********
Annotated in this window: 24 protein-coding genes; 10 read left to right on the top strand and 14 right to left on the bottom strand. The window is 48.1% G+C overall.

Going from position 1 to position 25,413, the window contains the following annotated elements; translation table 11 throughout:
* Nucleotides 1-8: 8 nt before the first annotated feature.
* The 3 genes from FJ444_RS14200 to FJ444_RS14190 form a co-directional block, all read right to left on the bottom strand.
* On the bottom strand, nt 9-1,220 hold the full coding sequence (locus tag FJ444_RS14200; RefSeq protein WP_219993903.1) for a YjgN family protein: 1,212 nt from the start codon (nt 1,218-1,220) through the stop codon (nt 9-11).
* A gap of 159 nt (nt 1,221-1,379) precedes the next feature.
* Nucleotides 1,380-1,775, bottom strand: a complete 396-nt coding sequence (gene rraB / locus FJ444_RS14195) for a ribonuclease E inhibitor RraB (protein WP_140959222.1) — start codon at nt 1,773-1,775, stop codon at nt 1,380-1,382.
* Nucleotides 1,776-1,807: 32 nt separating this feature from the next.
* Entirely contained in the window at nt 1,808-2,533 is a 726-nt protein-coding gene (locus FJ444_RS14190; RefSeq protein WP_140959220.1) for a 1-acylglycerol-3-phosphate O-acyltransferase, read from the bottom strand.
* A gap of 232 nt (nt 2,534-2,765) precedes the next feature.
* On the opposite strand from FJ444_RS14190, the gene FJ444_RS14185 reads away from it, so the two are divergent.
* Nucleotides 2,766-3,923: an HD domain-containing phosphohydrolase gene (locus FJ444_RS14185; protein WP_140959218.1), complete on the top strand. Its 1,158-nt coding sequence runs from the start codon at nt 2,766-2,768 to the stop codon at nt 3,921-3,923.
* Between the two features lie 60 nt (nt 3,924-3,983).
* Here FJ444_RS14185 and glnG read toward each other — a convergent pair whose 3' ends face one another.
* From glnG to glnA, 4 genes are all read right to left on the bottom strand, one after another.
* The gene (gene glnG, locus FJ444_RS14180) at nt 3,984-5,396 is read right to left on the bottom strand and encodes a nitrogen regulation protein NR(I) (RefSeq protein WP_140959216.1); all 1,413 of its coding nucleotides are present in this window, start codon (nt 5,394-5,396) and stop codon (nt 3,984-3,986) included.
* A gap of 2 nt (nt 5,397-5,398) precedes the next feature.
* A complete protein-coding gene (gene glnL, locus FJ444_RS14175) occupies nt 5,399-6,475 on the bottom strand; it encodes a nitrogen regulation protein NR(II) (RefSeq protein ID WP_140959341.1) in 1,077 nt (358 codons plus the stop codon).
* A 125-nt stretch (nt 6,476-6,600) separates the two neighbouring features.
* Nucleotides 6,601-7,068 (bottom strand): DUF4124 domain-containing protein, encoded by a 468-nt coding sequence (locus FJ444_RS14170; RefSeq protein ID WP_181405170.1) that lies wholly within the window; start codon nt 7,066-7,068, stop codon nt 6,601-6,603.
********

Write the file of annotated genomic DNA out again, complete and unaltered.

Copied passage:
Annotated in this window: 24 protein-coding genes; 10 read left to right on the top strand and 14 right to left on the bottom strand. The window is 48.1% G+C overall.

Going from position 1 to position 25,413, the window contains the following annotated elements; translation table 11 throughout:
* Nucleotides 1-8: 8 nt before the first annotated feature.
* The 3 genes from FJ444_RS14200 to FJ444_RS14190 form a co-directional block, all read right to left on the bottom strand.
* On the bottom strand, nt 9-1,220 hold the full coding sequence (locus tag FJ444_RS14200; RefSeq protein WP_219993903.1) for a YjgN family protein: 1,212 nt from the start codon (nt 1,218-1,220) through the stop codon (nt 9-11).
* A gap of 159 nt (nt 1,221-1,379) precedes the next feature.
* Nucleotides 1,380-1,775, bottom strand: a complete 396-nt coding sequence (gene rraB / locus FJ444_RS14195) for a ribonuclease E inhibitor RraB (protein WP_140959222.1) — start codon at nt 1,773-1,775, stop codon at nt 1,380-1,382.
* Nucleotides 1,776-1,807: 32 nt separating this feature from the next.
* Entirely contained in the window at nt 1,808-2,533 is a 726-nt protein-coding gene (locus FJ444_RS14190; RefSeq protein WP_140959220.1) for a 1-acylglycerol-3-phosphate O-acyltransferase, read from the bottom strand.
* A gap of 232 nt (nt 2,534-2,765) precedes the next feature.
* On the opposite strand from FJ444_RS14190, the gene FJ444_RS14185 reads away from it, so the two are divergent.
* Nucleotides 2,766-3,923: an HD domain-containing phosphohydrolase gene (locus FJ444_RS14185; protein WP_140959218.1), complete on the top strand. Its 1,158-nt coding sequence runs from the start codon at nt 2,766-2,768 to the stop codon at nt 3,921-3,923.
* Between the two features lie 60 nt (nt 3,924-3,983).
* Here FJ444_RS14185 and glnG read toward each other — a convergent pair whose 3' ends face one another.
* From glnG to glnA, 4 genes are all read right to left on the bottom strand, one after another.
* The gene (gene glnG, locus FJ444_RS14180) at nt 3,984-5,396 is read right to left on the bottom strand and encodes a nitrogen regulation protein NR(I) (RefSeq protein WP_140959216.1); all 1,413 of its coding nucleotides are present in this window, start codon (nt 5,394-5,396) and stop codon (nt 3,984-3,986) included.
* A gap of 2 nt (nt 5,397-5,398) precedes the next feature.
* A complete protein-coding gene (gene glnL, locus FJ444_RS14175) occupies nt 5,399-6,475 on the bottom strand; it encodes a nitrogen regulation protein NR(II) (RefSeq protein ID WP_140959341.1) in 1,077 nt (358 codons plus the stop codon).
* A 125-nt stretch (nt 6,476-6,600) separates the two neighbouring features.
* Nucleotides 6,601-7,068 (bottom strand): DUF4124 domain-containing protein, encoded by a 468-nt coding sequence (locus FJ444_RS14170; RefSeq protein ID WP_181405170.1) that lies wholly within the window; start codon nt 7,066-7,068, stop codon nt 6,601-6,603.